Deciding when to take social security is a big decision for someone about to retire. Most people realize that they can take social security as early as age 62; however, their annual ongoing benefit may vary by up to 30% depending on when they elect to receive it. Many conclude that they should wait until full retirement age (66-67 years old depending on the year you were born) to elect receiving social security. Today I will attempt to show that for most, waiting until age 70 is even more beneficial.
For example, Ed is about to turn 66 years old; his full retirement age for social security. His PIA, or primary insurance amount, is $23,902 per year. He also has $500,000 saved inside of his 401K. His plan is to spend $45,000 per year, and each year he will give himself an inflation adjusted retirement income. We’ll also assume that:
• Inflation of his spending goal and of his Social Security benefit rise at 3% each year
• He will withdraw his 401K money at the beginning of each year
• His 401K account will appreciate at 5% each year
• Ed is in good health
• Ed’s spouse Ellie is the same age as Ed and has not earned her own benefit
In order to delay taking social security until age 70 while retiring at age 66, he would have to fund his entire spending goal out of his 401K for the first 4 years. At age 70 his 401K account will be significantly lower, but his Social Security Benefit will be much higher. Below is a table showing the two scenarios when Ed turns 70:
As you can see, both lines eventually decrease as taking larger 401K withdrawals to keep up with inflation starts to turn both balances lower. But, by waiting until age 70 to start taking Social Security Ed can take less out of his 401K every year. Below is what both scenarios would look like at age 75.
You can also see from the graph above that the breakeven point is about age 84. It turns out that according to the Social Security Administration’s actuarial tables, at age 70 Ed has an expected life span of 14.03 years (Ellie’s is 16.33). If Ed lives as long as the average person, he would break even — so why would he wait to take Social Security?
The answer lies in what the real risk is. The risk is NOT that Ed dies too early and doesn’t get as much Social Security benefits as he otherwise would have. The real risk is Ed living too long and running out of money. Let’s say at age 90 Ed must enter an assisted living home. Below is his 401K balance in our two scenarios:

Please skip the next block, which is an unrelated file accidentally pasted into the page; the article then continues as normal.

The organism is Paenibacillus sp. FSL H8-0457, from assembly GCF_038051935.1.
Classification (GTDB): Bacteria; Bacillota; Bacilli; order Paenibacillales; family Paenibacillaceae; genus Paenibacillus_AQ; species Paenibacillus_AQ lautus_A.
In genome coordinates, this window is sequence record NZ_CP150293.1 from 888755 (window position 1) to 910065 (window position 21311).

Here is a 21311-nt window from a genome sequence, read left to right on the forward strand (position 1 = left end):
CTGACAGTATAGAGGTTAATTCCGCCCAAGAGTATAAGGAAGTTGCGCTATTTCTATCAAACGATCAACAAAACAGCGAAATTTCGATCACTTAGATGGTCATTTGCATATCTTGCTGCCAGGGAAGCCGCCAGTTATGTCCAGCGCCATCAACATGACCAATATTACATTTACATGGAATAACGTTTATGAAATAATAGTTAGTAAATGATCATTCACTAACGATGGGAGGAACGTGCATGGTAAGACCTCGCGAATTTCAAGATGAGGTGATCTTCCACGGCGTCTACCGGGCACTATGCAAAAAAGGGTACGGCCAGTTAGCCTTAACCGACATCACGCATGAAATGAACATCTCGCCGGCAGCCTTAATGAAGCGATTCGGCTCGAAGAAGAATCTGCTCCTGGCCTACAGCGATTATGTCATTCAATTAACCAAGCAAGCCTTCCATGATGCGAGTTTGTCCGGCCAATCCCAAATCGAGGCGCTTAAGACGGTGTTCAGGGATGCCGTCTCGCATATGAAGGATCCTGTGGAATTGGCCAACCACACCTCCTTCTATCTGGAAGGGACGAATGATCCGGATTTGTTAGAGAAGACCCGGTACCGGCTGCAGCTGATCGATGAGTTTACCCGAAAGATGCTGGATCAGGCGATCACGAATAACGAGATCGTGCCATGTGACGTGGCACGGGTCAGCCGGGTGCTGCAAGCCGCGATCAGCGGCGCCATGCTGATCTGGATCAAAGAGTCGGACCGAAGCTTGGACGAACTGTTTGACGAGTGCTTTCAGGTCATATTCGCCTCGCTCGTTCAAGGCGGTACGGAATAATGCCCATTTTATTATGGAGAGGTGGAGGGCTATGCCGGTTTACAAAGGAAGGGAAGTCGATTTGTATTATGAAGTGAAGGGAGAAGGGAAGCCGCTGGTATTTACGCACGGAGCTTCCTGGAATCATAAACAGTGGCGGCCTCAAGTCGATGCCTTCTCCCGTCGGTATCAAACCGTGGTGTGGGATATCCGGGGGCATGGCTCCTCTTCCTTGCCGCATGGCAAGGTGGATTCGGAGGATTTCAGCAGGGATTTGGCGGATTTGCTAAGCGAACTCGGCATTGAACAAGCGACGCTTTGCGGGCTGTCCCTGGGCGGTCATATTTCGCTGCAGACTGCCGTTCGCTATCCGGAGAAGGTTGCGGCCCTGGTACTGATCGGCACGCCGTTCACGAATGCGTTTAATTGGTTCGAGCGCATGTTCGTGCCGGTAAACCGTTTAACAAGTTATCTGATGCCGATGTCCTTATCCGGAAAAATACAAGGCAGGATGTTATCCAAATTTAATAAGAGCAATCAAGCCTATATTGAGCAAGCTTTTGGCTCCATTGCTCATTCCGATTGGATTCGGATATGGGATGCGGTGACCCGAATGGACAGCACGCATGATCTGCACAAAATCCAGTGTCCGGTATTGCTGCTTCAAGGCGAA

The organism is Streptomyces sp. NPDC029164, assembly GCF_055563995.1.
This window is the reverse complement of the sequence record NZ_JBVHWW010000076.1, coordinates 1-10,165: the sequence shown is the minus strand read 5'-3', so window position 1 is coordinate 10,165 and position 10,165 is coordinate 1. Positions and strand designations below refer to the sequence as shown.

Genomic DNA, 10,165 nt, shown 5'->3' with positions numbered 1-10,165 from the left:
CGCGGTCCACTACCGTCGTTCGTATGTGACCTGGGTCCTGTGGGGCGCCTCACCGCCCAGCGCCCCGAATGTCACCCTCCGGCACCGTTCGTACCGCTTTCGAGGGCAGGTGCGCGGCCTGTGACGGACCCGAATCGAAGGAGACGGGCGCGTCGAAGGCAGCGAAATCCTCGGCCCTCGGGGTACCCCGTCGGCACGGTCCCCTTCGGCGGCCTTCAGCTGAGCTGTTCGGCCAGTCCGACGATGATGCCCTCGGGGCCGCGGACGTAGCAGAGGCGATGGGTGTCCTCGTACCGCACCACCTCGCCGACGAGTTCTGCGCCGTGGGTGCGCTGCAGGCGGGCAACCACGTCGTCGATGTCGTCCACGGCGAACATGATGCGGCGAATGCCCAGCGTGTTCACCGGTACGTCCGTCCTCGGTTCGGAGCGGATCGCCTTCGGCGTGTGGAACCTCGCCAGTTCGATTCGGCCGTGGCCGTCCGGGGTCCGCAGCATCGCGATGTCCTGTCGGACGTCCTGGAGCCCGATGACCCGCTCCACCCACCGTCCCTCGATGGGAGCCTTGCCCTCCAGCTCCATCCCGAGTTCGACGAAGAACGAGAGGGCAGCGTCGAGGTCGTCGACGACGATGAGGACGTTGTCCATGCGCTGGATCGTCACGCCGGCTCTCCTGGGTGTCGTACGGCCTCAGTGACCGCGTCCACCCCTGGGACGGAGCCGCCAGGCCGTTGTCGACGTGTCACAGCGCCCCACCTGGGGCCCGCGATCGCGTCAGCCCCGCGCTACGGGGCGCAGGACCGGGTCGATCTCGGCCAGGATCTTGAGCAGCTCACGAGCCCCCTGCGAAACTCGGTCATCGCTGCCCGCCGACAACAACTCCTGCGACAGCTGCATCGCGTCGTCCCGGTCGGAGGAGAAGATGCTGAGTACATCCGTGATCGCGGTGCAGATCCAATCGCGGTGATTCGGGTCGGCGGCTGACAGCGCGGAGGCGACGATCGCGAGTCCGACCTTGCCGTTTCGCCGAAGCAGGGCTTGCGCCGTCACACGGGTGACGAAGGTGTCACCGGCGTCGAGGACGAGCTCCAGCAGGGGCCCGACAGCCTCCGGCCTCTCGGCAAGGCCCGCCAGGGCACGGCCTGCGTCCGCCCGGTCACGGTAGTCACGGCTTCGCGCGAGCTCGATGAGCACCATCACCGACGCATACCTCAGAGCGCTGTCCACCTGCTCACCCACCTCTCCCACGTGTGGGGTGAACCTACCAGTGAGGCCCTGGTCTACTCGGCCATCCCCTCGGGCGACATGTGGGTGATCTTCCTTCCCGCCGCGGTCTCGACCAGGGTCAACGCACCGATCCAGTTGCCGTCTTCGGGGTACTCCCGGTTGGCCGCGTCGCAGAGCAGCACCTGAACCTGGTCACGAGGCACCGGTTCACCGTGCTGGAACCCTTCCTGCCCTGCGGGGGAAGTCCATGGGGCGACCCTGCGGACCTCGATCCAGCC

Ed has over $100,000 more to help cover the costs of the facility, which typically cost $5,000 per month or more. Once Ed is out of money the choices become pretty bad. Either he must rely on family to help cover the costs or turn to Medicaid and be placed in a state run facility.
Essentially what Ed has done is taken the first four years of potential Social Security payments and purchased an annuity. Social Security will pay Ed an incremental $8,609 at age 70 (versus receiving at age 66). In this example, if Ed took Social Security at age 66 his first four years of benefits would have totaled $100,000. Effectively, by foregoing the $100,000, he receives an annuity at 8.6%. If Ed took this amount and instead bought an equivalent annuity in the private market (indexed to inflation, passed 100% to his spouse at death) the best deal I could find for a 70-year-old was $4,096 per year — just 4.1% per year. By waiting until age 70, Ed receives an annuity giving him over double the returns he would receive in the private market.
Ed’s wife Ellie is entitled to a spousal benefit equal to 50% of Ed’s Social Security benefit. Unfortunately her benefit does not increase with delayed retirement credits. They can, however, utilize a technique known as “File and Suspend”.
When Ed reaches age 66 (his full retirement age) Ellie has reached the maximum spousal benefit she can accrue. For Ellie to receive these benefits Ed must file for social security. He would then choose to immediately suspend his own benefit. This will allow his Ellie to file for her benefits immediately while Ed continues to accrue benefits. Survivor benefits DO include delayed retirement credits, so if Ellie outlives Ed (the most likely scenario) she will enjoy Ed’s higher benefit for the remainder of her life.
Deciding when to take Social Security is a very complex and important decision. There are many factors that you must take into account. Generally speaking though, if you are in good health and you can afford it in the short term, waiting to claim Social Security benefits is the best option.
In our example above we assumed that the money inside the 401K account started at $500,000 and grew at 5% per year. As a result, Ed would have the same amount of overall savings in both scenarios at age 84. It is worth noting that if we assumed Ed had NO savings and relied solely on Social Security benefits, the cumulative Social Security benefits would break even at age 79 — see chart below: